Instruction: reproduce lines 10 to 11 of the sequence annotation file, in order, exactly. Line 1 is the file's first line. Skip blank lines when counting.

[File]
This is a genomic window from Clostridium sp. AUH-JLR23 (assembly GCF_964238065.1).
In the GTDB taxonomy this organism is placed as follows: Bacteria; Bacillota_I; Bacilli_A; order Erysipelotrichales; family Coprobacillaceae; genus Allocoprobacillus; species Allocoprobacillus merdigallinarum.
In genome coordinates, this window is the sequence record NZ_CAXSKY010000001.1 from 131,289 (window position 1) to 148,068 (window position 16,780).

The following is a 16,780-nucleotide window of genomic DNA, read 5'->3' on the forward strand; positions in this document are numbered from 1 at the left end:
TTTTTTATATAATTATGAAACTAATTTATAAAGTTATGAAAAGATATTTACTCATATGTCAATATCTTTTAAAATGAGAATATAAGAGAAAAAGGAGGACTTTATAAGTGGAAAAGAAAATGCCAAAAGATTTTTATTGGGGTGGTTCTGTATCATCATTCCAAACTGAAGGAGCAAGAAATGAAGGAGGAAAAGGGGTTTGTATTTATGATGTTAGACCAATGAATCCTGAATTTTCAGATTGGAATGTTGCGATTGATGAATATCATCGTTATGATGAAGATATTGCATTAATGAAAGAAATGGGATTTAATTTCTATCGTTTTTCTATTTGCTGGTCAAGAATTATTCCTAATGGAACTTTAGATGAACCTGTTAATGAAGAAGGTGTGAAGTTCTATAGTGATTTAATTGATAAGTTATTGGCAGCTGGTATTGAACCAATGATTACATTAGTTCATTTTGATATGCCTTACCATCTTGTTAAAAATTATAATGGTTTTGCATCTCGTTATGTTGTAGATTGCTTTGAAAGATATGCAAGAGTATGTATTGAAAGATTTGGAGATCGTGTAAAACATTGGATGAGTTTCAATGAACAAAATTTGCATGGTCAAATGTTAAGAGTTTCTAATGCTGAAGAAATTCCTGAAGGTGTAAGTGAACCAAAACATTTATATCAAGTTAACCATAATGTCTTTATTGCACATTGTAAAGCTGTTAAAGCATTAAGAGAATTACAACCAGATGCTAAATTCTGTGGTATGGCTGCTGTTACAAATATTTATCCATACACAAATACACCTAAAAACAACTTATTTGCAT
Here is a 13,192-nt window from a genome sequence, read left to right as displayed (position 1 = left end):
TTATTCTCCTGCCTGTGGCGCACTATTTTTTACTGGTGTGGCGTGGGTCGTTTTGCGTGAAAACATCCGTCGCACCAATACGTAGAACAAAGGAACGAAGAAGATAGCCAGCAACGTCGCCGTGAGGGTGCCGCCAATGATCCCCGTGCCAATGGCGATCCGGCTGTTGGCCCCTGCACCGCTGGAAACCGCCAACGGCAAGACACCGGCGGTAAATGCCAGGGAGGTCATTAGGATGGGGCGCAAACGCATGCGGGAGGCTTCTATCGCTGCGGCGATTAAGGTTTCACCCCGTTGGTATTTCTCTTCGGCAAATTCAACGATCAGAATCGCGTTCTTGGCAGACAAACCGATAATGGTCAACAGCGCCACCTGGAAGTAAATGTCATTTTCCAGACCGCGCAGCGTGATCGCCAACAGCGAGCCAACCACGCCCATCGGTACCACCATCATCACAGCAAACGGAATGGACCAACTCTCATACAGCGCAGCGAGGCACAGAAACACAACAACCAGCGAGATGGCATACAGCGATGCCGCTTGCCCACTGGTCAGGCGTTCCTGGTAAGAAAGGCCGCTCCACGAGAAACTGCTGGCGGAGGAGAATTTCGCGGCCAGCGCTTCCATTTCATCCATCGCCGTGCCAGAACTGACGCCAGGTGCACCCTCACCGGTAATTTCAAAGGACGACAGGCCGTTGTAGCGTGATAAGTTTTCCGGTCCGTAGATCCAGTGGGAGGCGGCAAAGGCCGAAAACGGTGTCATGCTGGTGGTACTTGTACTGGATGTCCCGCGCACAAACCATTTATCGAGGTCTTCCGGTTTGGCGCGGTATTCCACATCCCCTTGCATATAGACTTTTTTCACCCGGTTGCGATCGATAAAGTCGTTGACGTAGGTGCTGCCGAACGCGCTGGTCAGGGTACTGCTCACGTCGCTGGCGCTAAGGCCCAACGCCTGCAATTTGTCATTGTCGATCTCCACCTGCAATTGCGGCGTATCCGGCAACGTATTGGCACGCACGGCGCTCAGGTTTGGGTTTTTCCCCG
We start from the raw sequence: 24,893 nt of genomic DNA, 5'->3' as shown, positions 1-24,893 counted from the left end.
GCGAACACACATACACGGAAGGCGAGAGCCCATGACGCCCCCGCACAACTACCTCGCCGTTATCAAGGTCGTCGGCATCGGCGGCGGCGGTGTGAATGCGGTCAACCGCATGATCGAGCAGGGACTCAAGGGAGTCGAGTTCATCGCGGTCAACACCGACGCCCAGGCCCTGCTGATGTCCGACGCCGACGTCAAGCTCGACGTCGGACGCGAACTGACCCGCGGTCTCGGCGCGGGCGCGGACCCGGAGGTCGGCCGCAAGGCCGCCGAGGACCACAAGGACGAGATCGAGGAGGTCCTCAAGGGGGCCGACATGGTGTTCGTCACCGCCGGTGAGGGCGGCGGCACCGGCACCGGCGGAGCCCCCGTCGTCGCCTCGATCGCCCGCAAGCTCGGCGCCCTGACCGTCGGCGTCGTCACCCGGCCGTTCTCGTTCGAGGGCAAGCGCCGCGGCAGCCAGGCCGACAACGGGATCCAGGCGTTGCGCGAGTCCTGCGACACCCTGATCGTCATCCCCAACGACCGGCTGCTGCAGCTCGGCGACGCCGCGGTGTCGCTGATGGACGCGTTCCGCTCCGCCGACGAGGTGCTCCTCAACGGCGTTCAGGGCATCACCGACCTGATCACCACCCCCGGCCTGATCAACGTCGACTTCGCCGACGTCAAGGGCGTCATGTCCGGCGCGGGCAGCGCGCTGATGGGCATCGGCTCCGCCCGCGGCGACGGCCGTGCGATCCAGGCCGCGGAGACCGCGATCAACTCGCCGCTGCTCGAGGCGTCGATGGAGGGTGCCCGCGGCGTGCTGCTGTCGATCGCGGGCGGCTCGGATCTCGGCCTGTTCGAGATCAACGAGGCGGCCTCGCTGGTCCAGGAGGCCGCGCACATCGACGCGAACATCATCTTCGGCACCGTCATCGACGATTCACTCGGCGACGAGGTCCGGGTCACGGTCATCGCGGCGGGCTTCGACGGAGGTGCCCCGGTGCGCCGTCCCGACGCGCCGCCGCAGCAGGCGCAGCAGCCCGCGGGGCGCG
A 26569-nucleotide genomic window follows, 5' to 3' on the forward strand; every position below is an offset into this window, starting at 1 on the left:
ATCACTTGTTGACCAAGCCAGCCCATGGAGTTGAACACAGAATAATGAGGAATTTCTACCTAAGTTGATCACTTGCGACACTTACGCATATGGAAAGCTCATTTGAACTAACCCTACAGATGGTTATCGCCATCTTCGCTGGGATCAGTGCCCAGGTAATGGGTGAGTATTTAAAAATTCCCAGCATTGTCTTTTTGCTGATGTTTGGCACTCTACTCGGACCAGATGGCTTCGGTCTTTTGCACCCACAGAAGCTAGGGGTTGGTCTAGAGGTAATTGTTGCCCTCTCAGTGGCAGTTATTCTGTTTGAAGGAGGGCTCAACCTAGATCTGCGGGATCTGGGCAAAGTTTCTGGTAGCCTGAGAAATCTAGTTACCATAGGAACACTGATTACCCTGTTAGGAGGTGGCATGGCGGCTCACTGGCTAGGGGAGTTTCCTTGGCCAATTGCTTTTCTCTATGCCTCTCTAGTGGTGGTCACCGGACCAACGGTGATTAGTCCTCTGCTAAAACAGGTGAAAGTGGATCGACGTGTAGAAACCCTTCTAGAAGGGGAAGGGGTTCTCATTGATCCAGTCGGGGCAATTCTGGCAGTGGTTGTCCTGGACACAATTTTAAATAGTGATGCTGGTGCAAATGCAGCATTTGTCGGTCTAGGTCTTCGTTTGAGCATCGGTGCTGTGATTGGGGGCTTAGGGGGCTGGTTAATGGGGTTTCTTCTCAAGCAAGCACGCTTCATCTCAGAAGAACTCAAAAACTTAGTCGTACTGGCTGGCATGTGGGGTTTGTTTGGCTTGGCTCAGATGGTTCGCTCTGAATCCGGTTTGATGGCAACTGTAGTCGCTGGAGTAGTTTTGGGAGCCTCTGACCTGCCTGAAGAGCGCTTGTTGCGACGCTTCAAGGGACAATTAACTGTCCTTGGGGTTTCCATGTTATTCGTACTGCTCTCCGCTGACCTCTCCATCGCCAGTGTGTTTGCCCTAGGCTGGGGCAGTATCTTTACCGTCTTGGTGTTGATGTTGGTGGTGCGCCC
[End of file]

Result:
A 26569-nucleotide genomic window follows, 5' to 3' on the forward strand; every position below is an offset into this window, starting at 1 on the left:
ATCACTTGTTGACCAAGCCAGCCCATGGAGTTGAACACAGAATAATGAGGAATTTCTACCTAAGTTGATCACTTGCGACACTTACGCATATGGAAAGCTCATTTGAACTAACCCTACAGATGGTTATCGCCATCTTCGCTGGGATCAGTGCCCAGGTAATGGGTGAGTATTTAAAAATTCCCAGCATTGTCTTTTTGCTGATGTTTGGCACTCTACTCGGACCAGATGGCTTCGGTCTTTTGCACCCACAGAAGCTAGGGGTTGGTCTAGAGGTAATTGTTGCCCTCTCAGTGGCAGTTATTCTGTTTGAAGGAGGGCTCAACCTAGATCTGCGGGATCTGGGCAAAGTTTCTGGTAGCCTGAGAAATCTAGTTACCATAGGAACACTGATTACCCTGTTAGGAGGTGGCATGGCGGCTCACTGGCTAGGGGAGTTTCCTTGGCCAATTGCTTTTCTCTATGCCTCTCTAGTGGTGGTCACCGGACCAACGGTGATTAGTCCTCTGCTAAAACAGGTGAAAGTGGATCGACGTGTAGAAACCCTTCTAGAAGGGGAAGGGGTTCTCATTGATCCAGTCGGGGCAATTCTGGCAGTGGTTGTCCTGGACACAATTTTAAATAGTGATGCTGGTGCAAATGCAGCATTTGTCGGTCTAGGTCTTCGTTTGAGCATCGGTGCTGTGATTGGGGGCTTAGGGGGCTGGTTAATGGGGTTTCTTCTCAAGCAAGCACGCTTCATCTCAGAAGAACTCAAAAACTTAGTCGTACTGGCTGGCATGTGGGGTTTGTTTGGCTTGGCTCAGATGGTTCGCTCTGAATCCGGTTTGATGGCAACTGTAGTCGCTGGAGTAGTTTTGGGAGCCTCTGACCTGCCTGAAGAGCGCTTGTTGCGACGCTTCAAGGGACAATTAACTGTCCTTGGGGTTTCCATGTTATTCGTACTGCTCTCCGCTGACCTCTCCATCGCCAGTGTGTTTGCCCTAGGCTGGGGCAGTATCTTTACCGTCTTGGTGTTGATGTTGGTGGTGCGCCC